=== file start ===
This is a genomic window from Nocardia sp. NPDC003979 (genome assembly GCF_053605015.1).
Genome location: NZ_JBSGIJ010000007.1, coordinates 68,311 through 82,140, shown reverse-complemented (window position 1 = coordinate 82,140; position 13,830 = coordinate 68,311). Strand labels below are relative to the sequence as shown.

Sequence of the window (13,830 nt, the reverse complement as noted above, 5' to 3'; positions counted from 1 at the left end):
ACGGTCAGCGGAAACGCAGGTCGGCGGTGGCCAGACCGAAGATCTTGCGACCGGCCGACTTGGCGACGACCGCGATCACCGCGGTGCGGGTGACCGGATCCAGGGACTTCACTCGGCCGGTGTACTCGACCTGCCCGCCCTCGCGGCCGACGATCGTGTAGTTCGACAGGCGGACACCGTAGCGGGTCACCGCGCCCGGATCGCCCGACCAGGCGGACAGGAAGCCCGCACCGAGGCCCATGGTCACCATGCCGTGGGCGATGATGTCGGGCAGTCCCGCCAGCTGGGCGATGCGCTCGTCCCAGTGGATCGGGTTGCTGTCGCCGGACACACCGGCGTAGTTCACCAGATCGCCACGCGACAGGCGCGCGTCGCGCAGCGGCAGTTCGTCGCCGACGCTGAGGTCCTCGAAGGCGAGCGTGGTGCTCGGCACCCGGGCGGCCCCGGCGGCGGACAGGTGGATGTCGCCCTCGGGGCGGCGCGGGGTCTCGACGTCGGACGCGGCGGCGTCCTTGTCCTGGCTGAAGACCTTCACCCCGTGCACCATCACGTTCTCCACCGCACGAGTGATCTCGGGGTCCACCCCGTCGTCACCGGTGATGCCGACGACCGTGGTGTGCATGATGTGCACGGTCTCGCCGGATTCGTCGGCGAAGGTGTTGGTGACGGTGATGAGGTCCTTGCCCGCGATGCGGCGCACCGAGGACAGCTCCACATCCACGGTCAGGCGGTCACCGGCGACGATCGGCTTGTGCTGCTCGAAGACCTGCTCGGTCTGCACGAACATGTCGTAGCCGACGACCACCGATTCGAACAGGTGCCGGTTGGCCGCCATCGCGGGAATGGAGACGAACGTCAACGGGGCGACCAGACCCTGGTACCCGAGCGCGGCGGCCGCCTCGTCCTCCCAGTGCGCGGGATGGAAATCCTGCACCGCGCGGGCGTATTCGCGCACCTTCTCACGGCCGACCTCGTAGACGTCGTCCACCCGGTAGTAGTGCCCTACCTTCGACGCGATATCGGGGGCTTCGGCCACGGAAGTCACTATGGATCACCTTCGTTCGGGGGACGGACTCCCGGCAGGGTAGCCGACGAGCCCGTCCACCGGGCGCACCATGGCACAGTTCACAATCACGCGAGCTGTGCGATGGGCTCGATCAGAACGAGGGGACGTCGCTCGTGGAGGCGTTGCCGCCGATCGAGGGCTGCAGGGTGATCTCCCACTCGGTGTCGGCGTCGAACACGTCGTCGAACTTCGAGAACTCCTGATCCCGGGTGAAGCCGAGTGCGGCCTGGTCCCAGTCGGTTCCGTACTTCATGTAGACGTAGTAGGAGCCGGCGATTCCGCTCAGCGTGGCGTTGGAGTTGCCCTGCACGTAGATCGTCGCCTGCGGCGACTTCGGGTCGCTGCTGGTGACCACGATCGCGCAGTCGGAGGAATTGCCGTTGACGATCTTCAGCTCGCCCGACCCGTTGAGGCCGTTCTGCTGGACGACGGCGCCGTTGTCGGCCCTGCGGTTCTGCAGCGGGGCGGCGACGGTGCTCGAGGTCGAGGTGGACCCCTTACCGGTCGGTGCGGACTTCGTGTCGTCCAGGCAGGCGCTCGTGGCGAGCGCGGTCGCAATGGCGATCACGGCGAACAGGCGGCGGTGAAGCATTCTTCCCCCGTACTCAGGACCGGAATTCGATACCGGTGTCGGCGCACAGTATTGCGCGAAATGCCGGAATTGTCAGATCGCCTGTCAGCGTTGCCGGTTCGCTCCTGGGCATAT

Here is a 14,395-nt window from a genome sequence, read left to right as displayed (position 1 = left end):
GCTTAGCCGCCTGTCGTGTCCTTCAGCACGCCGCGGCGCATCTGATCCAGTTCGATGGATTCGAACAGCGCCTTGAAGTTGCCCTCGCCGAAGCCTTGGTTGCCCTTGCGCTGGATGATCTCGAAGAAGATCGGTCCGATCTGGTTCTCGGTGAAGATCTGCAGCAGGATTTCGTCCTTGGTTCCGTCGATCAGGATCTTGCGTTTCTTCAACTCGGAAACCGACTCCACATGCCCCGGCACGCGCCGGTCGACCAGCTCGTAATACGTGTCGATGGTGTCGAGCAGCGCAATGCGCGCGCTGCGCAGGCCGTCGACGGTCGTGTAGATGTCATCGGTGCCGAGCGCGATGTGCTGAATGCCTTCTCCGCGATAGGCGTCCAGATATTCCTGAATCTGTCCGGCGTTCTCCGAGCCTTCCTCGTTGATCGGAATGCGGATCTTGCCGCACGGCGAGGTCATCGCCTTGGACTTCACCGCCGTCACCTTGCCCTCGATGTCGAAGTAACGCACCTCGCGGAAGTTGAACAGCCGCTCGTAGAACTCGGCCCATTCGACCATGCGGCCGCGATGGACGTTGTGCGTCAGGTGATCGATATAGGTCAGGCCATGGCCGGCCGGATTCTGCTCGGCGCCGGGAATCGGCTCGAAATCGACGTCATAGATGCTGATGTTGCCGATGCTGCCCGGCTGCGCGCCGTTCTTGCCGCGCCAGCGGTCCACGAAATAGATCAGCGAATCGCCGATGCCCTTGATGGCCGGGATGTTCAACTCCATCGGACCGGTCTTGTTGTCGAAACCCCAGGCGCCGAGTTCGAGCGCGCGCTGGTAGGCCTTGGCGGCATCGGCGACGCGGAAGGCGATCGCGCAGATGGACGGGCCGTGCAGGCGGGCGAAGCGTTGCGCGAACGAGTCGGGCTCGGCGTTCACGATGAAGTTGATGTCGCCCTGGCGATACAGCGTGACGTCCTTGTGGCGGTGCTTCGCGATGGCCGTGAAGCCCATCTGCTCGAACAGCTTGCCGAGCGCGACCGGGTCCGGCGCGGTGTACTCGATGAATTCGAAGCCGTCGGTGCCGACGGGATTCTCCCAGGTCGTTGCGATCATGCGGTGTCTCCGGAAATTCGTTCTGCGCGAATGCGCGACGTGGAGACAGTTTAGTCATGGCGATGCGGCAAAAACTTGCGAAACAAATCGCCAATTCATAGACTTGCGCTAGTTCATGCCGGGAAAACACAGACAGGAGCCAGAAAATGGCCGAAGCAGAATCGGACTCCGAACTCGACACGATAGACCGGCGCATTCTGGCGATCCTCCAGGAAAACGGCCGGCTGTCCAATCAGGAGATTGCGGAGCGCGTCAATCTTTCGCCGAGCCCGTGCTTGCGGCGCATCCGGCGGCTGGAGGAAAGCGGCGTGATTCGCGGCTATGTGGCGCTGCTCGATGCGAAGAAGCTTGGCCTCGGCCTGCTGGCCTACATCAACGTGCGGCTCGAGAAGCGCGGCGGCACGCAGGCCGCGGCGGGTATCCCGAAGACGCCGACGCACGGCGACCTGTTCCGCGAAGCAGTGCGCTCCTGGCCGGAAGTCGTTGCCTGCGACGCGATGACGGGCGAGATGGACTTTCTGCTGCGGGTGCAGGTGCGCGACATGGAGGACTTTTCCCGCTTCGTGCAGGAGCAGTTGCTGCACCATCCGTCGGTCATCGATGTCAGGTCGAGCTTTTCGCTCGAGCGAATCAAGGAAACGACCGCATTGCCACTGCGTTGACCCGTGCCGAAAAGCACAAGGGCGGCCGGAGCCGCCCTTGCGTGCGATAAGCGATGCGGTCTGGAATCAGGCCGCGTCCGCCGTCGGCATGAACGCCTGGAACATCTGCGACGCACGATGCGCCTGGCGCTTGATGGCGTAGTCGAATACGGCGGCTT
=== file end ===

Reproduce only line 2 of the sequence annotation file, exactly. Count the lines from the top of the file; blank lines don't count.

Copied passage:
Genome location: NZ_JBSGIJ010000007.1, coordinates 68,311 through 82,140, shown reverse-complemented (window position 1 = coordinate 82,140; position 13,830 = coordinate 68,311). Strand labels below are relative to the sequence as shown.